At 7:00 AM, we were finally ready to go. Auralee and I were together in a Wenonah Minnesota II. My dad, Todd, and Carolyn were in a Minnesota III, and Jeff, Allison, and Katherine were in the other Minnesota III. There was a light wind on Vermilion when we shoved off, but nothing that we couldn't handle. There were a few boats on the lake, so we had to deal with their wakes once in a while. Overall, it was a nice paddle on Vermilion. I have always liked that lake and the region for some reason. I have always thought it was extraordinarily beautiful.

Because we had a shorter canoe and only two paddlers, Auralee and I fell about 5 minutes behind the others. There are two portages to Trout Lake - a shorter, canoe-only portage and the longer, smooth, motor-boat portage. We opted to take the canoe-only portage because it was 1/4 the length of the motor-boat portage. To get to the portage, we had to navigate a narrow, shallow creek. Auralee and I caught up to the others in the creek where they were working on getting over a beaver dam (something that had not been there on my other trips to this area). After a few minutes, along with soaked shoes, socks, and pants, we were all able to get over the dam and land at the portage.

The Vermilion-Trout portage, I think, is really pretty. I love the mix of deciduous and evergreens. The leaves were starting to turn, and the forest was a cascade of colors. Yes, the portage was pretty - until we got to the end. The water was really low, even for this time of year (hence the problem with forest fires). The Trout Lake side of the portage is usually really shallow normally, so the low water made it even more difficult. We basically had to put the canoes on a mud shelf instead of in the water. I tried loading the canoes by rock-hopping since the mud was at least calf deep and would probably steal my boots. After a lot of work (and some laughter), we were able to push off and start the short paddle on Trout Lake.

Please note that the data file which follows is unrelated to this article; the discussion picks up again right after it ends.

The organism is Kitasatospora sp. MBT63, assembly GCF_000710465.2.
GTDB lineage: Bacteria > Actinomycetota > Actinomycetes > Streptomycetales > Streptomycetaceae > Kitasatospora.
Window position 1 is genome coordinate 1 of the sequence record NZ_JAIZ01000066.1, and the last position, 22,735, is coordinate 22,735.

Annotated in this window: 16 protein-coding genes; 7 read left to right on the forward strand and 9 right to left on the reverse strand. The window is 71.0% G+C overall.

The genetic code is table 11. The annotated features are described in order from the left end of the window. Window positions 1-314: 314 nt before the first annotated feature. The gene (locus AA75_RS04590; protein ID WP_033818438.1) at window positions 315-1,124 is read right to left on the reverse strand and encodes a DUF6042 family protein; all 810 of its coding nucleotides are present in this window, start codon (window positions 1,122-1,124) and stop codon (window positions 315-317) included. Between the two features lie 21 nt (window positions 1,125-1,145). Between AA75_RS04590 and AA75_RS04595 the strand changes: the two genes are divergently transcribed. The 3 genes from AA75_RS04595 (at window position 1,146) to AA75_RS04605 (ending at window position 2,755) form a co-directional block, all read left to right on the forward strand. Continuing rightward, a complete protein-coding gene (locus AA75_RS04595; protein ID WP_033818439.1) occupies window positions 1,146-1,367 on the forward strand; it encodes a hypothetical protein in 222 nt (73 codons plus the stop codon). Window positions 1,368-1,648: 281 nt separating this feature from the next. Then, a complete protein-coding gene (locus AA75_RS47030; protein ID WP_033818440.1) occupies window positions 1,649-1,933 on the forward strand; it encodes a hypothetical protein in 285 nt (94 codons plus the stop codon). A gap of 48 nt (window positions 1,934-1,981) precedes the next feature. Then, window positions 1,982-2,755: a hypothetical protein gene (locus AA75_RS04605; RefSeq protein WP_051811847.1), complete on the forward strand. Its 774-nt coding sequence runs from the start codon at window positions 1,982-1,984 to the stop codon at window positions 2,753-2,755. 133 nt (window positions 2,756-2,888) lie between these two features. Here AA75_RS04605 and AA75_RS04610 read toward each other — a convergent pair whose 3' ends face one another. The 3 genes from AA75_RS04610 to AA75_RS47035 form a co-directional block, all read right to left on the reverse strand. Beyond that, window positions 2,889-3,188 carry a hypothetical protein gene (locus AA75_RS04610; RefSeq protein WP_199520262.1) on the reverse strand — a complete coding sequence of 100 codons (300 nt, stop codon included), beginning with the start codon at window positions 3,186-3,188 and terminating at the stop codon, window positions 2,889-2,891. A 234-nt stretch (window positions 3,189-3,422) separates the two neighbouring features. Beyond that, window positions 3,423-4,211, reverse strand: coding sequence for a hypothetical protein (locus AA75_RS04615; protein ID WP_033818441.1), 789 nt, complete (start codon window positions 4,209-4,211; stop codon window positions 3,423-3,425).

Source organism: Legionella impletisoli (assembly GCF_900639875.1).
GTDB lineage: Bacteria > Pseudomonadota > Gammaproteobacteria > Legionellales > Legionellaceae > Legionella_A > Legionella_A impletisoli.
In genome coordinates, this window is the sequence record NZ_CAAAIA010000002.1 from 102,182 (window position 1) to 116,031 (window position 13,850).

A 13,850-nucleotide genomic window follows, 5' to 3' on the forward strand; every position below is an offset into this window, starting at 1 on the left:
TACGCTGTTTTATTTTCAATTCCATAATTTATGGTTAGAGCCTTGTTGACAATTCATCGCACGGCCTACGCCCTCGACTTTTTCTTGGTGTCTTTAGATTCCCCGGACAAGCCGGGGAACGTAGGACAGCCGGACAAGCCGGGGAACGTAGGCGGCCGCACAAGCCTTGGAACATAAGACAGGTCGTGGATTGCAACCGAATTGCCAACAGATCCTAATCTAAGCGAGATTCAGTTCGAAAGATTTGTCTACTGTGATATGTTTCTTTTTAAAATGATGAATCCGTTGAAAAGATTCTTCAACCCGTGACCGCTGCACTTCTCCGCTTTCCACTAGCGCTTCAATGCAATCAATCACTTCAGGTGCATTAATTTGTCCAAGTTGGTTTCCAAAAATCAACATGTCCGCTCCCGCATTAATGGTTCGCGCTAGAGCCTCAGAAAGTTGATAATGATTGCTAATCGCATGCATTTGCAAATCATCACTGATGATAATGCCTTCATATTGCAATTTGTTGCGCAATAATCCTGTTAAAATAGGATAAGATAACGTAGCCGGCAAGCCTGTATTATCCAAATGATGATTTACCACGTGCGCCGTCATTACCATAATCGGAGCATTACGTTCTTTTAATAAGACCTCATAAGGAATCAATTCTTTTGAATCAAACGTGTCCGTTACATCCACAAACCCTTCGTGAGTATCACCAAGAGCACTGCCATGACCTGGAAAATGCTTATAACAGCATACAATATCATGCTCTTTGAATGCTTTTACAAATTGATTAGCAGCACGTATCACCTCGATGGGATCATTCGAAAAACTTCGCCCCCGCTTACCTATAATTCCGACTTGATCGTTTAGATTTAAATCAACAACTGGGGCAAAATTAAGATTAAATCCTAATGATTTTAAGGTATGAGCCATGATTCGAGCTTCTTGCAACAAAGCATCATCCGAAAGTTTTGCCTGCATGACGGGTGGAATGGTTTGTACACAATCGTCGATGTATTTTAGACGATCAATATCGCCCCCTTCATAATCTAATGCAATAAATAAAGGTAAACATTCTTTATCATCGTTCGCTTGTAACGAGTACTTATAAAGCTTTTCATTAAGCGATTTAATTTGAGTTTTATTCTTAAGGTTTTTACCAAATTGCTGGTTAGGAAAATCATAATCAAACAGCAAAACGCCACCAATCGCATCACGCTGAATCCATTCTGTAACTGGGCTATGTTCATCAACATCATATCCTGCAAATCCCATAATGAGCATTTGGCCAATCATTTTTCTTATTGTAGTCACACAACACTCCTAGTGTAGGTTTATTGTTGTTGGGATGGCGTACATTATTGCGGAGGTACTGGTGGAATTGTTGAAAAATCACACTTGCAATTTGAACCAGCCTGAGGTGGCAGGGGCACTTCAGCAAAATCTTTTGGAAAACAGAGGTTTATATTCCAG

Trout Lake is fairly large, but we only had to go a short distance on it. In fact, we didn't have to go out on the main part of the lake at all. The portage to Pine Lake is near the southern end of the lake. We arrived there and unloaded the canoes with no problems. Now we just had to traverse the one-mile portage. Todd, Jeff, and I took the canoes. I was right behind Jeff almost the entire way. Jeff had the cut on his leg, and near the end, there were small, stiff bushes lining the path. They were at just the right height to scrape Jeff's legs as he went past. He was trying to suck it up, but I'm sure that didn't feel good. Everyone else took a pack, dropped it off halfway, and went back and got the last load. Those of us carrying the canoes went back and picked up the packs that were dropped halfway. Doing this (one-and-a-half portages) instead of double portaging saves quite a bit of time on a long portage like this one.

The Trout-Pine portage is actually enjoyable despite its length. It is a beautiful portage. Since it was the beginning of fall, some of the trees were turning, and there were leaves littering the ground. Near Pine Lake, the portage descends into a bog. Coming out of the trees, you can see the entire expanse of the bog, which is quite striking. The path is elevated, so walking through the bog isn't a problem.